PPIP Managers Hit With One-Month Setback

The U.S. Treasury Department has quietly notified the nine asset-management groups chosen to set up funds under its Public-Private Investment Program that the effort's timetable has been pushed back by at least a month.

When the Treasury announced the selection of asset managers on July 8, it said the plan was to have the program up and running in early August. But government officials are still nailing down key details of the initiative, and some of the managers are behind schedule in raising the required minimum of $500 million each from private-sector investors - money the government will match dollar for dollar.

The managers were told this week not to expect to begin investing before Labor Day.

Under the program, originally announced in March, the fund managers will pool public and private capital to buy distressed mortgage assets that are currently cluttering bank balance sheets. The funds now set to launch in September would invest in both residential and commercial mortgage bonds. A separate loan-buying component run by the FDIC, meanwhile, remains without a timeline.

Some of the fund managers are blaming the delay of the distressed-securities effort on hold-ups at the Treasury, which is still working out critical details of the program and has yet to distribute legal documents. The participating firms, for example, are still waiting for guidance on what types of collateral they should target in their mortgage-bond purchases - including whether the Treasury would prefer them to focus on residential or commercial issues.

The lack of clarity, in turn, could be impeding fund-raising efforts. Some managers clearly are taking longer to reach the $500 million threshold than the Treasury anticipated. One market player said the initial one-month timetable for collecting that much equity was "crazy."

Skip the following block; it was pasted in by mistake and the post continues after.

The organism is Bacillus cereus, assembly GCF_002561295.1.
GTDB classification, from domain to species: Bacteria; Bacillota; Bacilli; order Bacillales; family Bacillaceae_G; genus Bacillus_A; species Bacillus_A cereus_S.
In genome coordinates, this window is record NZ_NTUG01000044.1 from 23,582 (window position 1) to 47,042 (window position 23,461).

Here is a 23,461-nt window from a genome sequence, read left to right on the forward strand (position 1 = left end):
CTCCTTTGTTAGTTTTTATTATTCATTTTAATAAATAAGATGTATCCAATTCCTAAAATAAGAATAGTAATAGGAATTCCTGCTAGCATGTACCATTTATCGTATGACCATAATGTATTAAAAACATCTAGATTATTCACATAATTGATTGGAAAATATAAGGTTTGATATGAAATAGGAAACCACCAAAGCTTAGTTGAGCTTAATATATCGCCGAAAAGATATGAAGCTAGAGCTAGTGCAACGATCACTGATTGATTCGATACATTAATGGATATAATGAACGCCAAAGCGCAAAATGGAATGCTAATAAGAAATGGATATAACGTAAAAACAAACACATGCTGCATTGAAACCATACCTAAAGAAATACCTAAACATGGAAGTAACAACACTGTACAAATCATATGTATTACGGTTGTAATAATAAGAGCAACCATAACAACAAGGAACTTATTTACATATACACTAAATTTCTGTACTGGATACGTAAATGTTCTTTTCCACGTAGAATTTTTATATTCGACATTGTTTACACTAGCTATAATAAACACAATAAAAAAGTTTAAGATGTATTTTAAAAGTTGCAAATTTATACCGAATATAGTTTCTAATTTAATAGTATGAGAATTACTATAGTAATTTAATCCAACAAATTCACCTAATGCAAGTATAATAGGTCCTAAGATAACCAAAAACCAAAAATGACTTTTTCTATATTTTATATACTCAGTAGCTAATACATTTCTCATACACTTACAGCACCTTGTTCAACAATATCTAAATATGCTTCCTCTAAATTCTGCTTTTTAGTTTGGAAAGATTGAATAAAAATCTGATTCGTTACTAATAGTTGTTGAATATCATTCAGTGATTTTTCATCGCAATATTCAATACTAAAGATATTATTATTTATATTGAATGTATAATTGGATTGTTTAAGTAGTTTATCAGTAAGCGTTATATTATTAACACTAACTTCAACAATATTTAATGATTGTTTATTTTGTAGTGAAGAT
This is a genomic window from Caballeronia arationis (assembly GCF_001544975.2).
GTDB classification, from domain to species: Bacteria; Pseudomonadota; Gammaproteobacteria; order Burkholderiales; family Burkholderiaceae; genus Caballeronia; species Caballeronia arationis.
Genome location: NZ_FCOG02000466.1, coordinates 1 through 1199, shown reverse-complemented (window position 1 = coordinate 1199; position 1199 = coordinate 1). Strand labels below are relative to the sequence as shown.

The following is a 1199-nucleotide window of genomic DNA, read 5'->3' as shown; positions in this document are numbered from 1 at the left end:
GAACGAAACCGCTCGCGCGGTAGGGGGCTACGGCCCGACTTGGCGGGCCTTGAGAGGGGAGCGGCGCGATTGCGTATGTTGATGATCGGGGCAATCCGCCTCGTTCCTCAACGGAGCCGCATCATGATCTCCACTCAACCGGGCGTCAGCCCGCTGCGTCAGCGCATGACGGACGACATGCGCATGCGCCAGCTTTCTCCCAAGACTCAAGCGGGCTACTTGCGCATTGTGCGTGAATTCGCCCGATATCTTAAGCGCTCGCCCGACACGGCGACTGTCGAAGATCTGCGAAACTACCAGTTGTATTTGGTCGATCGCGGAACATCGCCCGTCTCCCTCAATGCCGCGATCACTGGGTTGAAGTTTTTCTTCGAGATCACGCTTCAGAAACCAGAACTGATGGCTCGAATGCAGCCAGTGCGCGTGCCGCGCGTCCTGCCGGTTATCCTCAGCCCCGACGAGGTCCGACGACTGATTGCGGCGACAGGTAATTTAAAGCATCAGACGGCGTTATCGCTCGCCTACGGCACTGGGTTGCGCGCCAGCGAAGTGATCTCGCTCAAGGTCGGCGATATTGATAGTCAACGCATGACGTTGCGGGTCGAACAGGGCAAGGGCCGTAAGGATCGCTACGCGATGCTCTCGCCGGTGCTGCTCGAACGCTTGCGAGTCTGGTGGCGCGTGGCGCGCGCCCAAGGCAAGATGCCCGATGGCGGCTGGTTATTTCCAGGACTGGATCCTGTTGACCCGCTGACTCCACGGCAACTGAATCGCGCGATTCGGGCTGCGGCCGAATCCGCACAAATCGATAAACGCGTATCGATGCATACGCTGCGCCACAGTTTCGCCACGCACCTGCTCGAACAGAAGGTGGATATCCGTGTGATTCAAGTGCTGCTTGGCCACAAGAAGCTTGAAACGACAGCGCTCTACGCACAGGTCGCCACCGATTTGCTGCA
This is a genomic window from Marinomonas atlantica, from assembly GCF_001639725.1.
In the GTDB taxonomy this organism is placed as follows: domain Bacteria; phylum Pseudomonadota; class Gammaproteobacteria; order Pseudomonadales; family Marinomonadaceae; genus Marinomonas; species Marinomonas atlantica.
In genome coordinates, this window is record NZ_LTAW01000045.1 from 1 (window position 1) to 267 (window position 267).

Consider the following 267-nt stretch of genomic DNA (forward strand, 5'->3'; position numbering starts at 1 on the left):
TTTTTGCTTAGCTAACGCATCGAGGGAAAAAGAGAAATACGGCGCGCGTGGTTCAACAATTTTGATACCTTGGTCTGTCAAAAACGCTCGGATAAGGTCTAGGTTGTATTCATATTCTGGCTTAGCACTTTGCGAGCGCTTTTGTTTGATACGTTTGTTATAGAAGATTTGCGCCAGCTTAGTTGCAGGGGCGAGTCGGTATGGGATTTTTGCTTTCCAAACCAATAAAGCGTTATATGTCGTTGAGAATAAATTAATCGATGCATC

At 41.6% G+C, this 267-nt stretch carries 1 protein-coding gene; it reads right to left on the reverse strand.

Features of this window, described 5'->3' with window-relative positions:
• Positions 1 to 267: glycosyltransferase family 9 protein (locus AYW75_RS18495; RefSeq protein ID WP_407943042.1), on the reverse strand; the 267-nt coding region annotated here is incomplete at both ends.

An executive at one of the fund managers speculated that some investors will remain on the sidelines until PPIP guidelines come into sharper focus. But another executive said his firm already has commitments for $1.1 billion. He said he expects that the Treasury won't wait for all of the management groups to raise the minimum amount of equity before pulling the trigger on the program.

The nine PPIP managers are:

*AllianceBernstein, which is working with advisors Greenfield Partners and Rialto Capital.

*A partnership between Angelo, Gordon & Co. and GE Capital Real Estate.



*Marathon Asset Management.

*Oaktree Capital.

*A partnership between RLJ Cos. and Western Asset Management.


*Wellington Management.

Atlanta-based Invesco is going with an unusual structure for its PPIP vehicle, creating a so-called master fund to give investors exposure both to a distressed-securities pool and another entity that will buy whole loans through FDIC auctions outside the PPIP. It's unclear whether Invesco will launch a separate fund to buy "legacy" loans via the PPIP once that effort gets under way.

Meanwhile, some PPIP managers were grumbling this week that TCW won its assignment without teaming up with a small firm or one owned by a woman, minority or military veteran. While the program doesn't require such a partnership, most assumed it was an unwritten rule, and all of the other eight fund managers have relationships with small firms owned by women, minorities or vets.

Los Angeles-based TCW apparently felt its experience working with distressed assets was sufficient. The firm already manages five distressed-mortgage-product funds and has a staff of 65 mortgage- and asset-backed securities professionals. Still, in case the Treasury had any 11th-hour concerns, TCW was ready with a Plan B: Company officials had talked to a few minority-owned firms about possible partnerships.

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